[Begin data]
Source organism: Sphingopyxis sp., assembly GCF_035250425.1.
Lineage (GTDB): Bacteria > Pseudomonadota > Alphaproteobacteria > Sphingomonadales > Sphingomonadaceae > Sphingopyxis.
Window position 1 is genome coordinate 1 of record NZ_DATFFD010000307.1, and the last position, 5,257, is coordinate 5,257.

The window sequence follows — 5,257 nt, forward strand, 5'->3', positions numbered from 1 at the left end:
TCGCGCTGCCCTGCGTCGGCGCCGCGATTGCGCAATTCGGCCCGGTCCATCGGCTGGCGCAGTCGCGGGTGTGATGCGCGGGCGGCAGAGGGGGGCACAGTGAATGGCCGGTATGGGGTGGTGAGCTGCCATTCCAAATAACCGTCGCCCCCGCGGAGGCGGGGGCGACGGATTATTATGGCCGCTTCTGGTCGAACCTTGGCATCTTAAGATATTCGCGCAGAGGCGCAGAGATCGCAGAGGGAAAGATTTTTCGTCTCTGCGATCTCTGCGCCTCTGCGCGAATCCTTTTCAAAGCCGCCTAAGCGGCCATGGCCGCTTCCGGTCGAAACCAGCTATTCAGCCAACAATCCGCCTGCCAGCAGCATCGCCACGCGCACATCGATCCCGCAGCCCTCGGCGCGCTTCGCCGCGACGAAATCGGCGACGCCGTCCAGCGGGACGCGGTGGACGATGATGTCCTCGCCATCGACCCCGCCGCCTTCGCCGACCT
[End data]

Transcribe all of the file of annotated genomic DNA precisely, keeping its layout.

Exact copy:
Source organism: Sphingopyxis sp., assembly GCF_035250425.1.
Lineage (GTDB): Bacteria > Pseudomonadota > Alphaproteobacteria > Sphingomonadales > Sphingomonadaceae > Sphingopyxis.
Window position 1 is genome coordinate 1 of record NZ_DATFFD010000307.1, and the last position, 5,257, is coordinate 5,257.

The window sequence follows — 5,257 nt, forward strand, 5'->3', positions numbered from 1 at the left end:
TCGCGCTGCCCTGCGTCGGCGCCGCGATTGCGCAATTCGGCCCGGTCCATCGGCTGGCGCAGTCGCGGGTGTGATGCGCGGGCGGCAGAGGGGGGCACAGTGAATGGCCGGTATGGGGTGGTGAGCTGCCATTCCAAATAACCGTCGCCCCCGCGGAGGCGGGGGCGACGGATTATTATGGCCGCTTCTGGTCGAACCTTGGCATCTTAAGATATTCGCGCAGAGGCGCAGAGATCGCAGAGGGAAAGATTTTTCGTCTCTGCGATCTCTGCGCCTCTGCGCGAATCCTTTTCAAAGCCGCCTAAGCGGCCATGGCCGCTTCCGGTCGAAACCAGCTATTCAGCCAACAATCCGCCTGCCAGCAGCATCGCCACGCGCACATCGATCCCGCAGCCCTCGGCGCGCTTCGCCGCGACGAAATCGGCGACGCCGTCCAGCGGGACGCGGTGGACGATGATGTCCTCGCCATCGACCCCGCCGCCTTCGCCGACCT